And if you're looking for a way to passively save, make sure to activate Allio's round ups feature, which helps you set money aside every time you make a purchase.
✈️ Biden Admin Squares off Against Airlines
The Biden administration is giving America’s airlines two options: tighten down on last-minute flight cancellations, or loosen the purse strings.New regulations proposed by the administration would require airlines to cover all expenses related to a flight delay or cancellation, so long as the air travel companies were at fault for the disruptions. Expenses would include hotel rooms, meals, and taxi rides, in addition to the cost of refunding the ticket.As it stands, many larger airlines will already pay for meals or hotel stays in such circumstances. However, these new rules would make compensating all travel disruption expenses a requirement for all airlines. Before enacting these new rules, the Biden administration will first need to clearly define what is considered to be a “controllable cancellation and delay.”The announcement comes in the wake of a rocky winter travel season for air travel companies, particularly Southwest Airlines. During the 2022 holiday season, Southwest canceled tens of thousands of flights, leaving Americans stranded across the country. The incident is being investigated by the Biden Admin to determine if the airline scheduled an unrealistic amount of flights, which would be considered an “unfair and deceptive practice.”
Fighting for Travelers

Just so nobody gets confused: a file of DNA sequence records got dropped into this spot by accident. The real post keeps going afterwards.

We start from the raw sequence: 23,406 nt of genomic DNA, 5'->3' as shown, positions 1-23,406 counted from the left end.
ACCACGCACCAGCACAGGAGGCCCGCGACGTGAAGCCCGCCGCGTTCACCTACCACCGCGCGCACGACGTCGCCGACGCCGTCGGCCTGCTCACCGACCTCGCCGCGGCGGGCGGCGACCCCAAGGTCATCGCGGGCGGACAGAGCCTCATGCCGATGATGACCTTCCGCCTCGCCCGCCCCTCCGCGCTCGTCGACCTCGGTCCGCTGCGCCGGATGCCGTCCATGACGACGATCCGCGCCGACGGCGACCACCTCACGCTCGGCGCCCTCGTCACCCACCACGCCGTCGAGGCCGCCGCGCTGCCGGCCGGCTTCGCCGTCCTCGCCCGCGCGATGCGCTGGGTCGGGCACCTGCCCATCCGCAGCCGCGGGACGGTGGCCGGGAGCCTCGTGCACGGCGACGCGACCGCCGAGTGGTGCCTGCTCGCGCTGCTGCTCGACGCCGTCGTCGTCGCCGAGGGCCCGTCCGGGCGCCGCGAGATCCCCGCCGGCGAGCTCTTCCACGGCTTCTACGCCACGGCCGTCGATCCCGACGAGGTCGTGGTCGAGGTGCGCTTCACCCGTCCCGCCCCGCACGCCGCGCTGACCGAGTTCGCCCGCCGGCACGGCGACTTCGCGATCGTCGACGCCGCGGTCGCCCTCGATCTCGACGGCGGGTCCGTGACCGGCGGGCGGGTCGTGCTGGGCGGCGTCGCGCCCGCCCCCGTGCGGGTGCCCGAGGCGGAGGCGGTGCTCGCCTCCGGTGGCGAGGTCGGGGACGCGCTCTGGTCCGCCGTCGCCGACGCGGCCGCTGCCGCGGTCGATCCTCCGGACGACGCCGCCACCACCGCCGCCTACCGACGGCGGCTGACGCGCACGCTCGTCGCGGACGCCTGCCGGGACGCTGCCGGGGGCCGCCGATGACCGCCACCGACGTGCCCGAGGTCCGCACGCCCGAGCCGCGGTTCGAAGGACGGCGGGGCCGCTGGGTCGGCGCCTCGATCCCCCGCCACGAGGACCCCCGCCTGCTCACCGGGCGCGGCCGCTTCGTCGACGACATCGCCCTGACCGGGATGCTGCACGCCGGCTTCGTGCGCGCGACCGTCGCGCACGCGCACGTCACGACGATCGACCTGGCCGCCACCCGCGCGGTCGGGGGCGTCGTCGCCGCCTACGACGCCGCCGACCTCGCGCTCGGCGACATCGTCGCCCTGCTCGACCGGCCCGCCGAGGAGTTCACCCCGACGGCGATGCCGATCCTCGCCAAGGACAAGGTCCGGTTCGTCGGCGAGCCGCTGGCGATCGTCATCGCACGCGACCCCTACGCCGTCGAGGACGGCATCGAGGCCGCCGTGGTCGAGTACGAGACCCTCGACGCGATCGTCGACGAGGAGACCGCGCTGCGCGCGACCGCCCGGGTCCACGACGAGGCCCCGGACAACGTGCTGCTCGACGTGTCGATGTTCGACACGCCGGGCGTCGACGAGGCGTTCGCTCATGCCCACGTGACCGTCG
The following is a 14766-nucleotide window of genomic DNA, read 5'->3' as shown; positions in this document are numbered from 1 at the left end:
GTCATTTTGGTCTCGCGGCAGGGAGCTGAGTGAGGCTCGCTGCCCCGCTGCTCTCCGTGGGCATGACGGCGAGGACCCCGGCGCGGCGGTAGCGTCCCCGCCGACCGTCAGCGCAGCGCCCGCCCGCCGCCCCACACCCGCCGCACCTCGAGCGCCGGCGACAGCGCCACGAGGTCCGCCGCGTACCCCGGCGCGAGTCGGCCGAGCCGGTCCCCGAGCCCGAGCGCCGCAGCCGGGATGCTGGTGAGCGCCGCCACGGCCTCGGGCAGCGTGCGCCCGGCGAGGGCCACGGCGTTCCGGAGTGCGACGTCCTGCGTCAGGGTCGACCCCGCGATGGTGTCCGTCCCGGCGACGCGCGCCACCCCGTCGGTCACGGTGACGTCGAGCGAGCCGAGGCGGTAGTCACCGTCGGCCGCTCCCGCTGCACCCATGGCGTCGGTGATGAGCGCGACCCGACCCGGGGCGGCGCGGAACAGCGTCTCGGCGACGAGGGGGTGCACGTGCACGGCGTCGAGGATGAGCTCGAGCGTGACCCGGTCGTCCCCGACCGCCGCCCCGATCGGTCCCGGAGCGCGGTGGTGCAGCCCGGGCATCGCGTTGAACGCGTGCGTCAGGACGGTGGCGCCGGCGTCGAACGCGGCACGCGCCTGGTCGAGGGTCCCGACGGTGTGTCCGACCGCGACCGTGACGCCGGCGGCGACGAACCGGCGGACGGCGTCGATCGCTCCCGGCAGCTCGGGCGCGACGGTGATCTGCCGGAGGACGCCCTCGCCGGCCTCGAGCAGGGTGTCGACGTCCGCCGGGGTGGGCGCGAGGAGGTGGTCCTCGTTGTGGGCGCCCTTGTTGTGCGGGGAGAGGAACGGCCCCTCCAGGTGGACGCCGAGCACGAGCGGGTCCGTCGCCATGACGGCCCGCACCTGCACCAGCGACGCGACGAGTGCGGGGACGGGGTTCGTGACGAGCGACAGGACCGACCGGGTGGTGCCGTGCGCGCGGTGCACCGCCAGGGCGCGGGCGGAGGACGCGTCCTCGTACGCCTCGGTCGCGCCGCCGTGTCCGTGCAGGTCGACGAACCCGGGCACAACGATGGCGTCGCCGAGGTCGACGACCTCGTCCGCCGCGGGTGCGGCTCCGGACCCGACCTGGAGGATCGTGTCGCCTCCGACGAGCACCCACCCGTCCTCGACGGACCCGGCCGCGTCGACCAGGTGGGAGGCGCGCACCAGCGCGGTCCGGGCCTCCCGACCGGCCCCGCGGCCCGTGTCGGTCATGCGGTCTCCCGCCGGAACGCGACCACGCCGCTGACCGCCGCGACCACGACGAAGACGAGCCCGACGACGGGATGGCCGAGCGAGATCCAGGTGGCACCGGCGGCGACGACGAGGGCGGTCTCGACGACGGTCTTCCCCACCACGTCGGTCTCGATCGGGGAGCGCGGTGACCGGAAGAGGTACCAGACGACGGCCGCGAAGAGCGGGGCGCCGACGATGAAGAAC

Having your flight canceled at the last minute can be an incredibly frustrating experience for flyers. At the very least, it means you’ll have to spend hours in an airport. And in the worst case scenarios it means you’ll miss important events like a wedding, funeral, or holiday.Of course, there’s not much airlines can do when flights are canceled due to weather. After all, it’s not safe to fly in hazardous conditions and the airline shouldn’t be penalized for factors far from its control. But when flights are canceled due to easily avoidable scenarios, such as understaffing, passengers have every right to be frustrated.Currently, most airlines do not offer cash compensation for airline-caused delays or cancellations. Some will extend food and hotel vouchers, but many simply rebook you on another flight. While this is better than nothing, it doesn’t change the fact that a flight cancellation seriously inconveniences travelers and may force them to cover many unexpected costs out-of-pocket.